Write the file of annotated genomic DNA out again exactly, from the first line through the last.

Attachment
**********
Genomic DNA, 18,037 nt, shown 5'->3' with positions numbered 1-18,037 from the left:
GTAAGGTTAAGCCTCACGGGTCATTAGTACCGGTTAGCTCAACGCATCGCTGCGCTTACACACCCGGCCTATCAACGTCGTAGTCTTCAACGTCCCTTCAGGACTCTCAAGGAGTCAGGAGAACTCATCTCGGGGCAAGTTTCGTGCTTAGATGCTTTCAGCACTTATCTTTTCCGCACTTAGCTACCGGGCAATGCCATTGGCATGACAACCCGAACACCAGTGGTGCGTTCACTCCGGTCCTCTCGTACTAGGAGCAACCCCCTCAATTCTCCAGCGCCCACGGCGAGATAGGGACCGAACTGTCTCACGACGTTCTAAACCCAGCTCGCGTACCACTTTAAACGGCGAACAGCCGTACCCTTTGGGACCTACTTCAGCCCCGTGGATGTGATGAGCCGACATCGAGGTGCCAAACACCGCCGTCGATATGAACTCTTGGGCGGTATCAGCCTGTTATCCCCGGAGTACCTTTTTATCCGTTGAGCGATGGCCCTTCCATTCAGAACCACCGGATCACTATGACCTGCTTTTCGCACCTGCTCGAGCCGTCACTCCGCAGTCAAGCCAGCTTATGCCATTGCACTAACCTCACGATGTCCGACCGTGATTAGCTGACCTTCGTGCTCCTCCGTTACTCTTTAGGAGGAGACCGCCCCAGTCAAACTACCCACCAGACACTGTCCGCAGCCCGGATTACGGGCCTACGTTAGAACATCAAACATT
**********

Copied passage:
Genomic DNA, 18,037 nt, shown 5'->3' with positions numbered 1-18,037 from the left:
GTAAGGTTAAGCCTCACGGGTCATTAGTACCGGTTAGCTCAACGCATCGCTGCGCTTACACACCCGGCCTATCAACGTCGTAGTCTTCAACGTCCCTTCAGGACTCTCAAGGAGTCAGGAGAACTCATCTCGGGGCAAGTTTCGTGCTTAGATGCTTTCAGCACTTATCTTTTCCGCACTTAGCTACCGGGCAATGCCATTGGCATGACAACCCGAACACCAGTGGTGCGTTCACTCCGGTCCTCTCGTACTAGGAGCAACCCCCTCAATTCTCCAGCGCCCACGGCGAGATAGGGACCGAACTGTCTCACGACGTTCTAAACCCAGCTCGCGTACCACTTTAAACGGCGAACAGCCGTACCCTTTGGGACCTACTTCAGCCCCGTGGATGTGATGAGCCGACATCGAGGTGCCAAACACCGCCGTCGATATGAACTCTTGGGCGGTATCAGCCTGTTATCCCCGGAGTACCTTTTTATCCGTTGAGCGATGGCCCTTCCATTCAGAACCACCGGATCACTATGACCTGCTTTTCGCACCTGCTCGAGCCGTCACTCCGCAGTCAAGCCAGCTTATGCCATTGCACTAACCTCACGATGTCCGACCGTGATTAGCTGACCTTCGTGCTCCTCCGTTACTCTTTAGGAGGAGACCGCCCCAGTCAAACTACCCACCAGACACTGTCCGCAGCCCGGATTACGGGCCTACGTTAGAACATCAAACATT